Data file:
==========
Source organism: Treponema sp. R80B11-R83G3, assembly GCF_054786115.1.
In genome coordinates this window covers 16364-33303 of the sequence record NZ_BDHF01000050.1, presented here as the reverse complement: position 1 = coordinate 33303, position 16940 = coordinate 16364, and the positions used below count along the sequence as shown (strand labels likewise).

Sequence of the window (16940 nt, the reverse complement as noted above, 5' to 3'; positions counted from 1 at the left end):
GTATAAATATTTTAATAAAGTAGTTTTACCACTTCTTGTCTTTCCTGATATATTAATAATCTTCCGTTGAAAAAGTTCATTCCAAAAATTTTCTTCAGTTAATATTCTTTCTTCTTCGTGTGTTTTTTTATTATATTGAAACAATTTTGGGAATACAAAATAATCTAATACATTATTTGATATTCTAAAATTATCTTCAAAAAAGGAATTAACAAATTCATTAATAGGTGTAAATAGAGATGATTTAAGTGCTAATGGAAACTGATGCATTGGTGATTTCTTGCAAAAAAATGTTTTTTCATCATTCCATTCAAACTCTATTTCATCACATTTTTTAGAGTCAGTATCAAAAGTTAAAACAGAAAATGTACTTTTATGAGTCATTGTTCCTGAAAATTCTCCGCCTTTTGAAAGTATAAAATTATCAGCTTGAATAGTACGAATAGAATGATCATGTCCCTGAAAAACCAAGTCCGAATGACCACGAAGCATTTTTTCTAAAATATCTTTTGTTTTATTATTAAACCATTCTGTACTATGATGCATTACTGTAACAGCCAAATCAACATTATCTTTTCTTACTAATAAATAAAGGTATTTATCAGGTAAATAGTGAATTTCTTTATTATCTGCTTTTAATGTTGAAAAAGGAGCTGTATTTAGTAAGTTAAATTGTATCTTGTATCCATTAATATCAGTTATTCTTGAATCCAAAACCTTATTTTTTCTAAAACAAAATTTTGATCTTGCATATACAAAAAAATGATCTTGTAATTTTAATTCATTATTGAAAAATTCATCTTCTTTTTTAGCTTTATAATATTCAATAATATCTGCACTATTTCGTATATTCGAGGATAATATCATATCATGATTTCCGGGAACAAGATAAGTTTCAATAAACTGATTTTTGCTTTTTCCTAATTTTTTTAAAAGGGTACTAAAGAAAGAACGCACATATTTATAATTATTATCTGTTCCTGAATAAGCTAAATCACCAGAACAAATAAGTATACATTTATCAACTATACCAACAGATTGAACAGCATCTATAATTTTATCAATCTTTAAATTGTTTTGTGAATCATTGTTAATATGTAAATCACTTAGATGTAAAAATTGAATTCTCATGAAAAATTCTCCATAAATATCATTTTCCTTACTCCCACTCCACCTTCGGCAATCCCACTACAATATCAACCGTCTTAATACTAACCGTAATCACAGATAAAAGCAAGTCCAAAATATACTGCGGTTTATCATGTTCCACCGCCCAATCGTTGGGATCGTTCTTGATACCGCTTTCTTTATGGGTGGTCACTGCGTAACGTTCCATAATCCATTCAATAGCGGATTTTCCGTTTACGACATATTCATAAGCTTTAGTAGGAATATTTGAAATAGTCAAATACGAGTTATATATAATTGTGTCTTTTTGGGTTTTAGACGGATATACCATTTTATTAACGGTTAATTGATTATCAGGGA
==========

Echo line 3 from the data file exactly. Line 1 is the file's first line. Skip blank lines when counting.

Sequence of the window (16940 nt, the reverse complement as noted above, 5' to 3'; positions counted from 1 at the left end):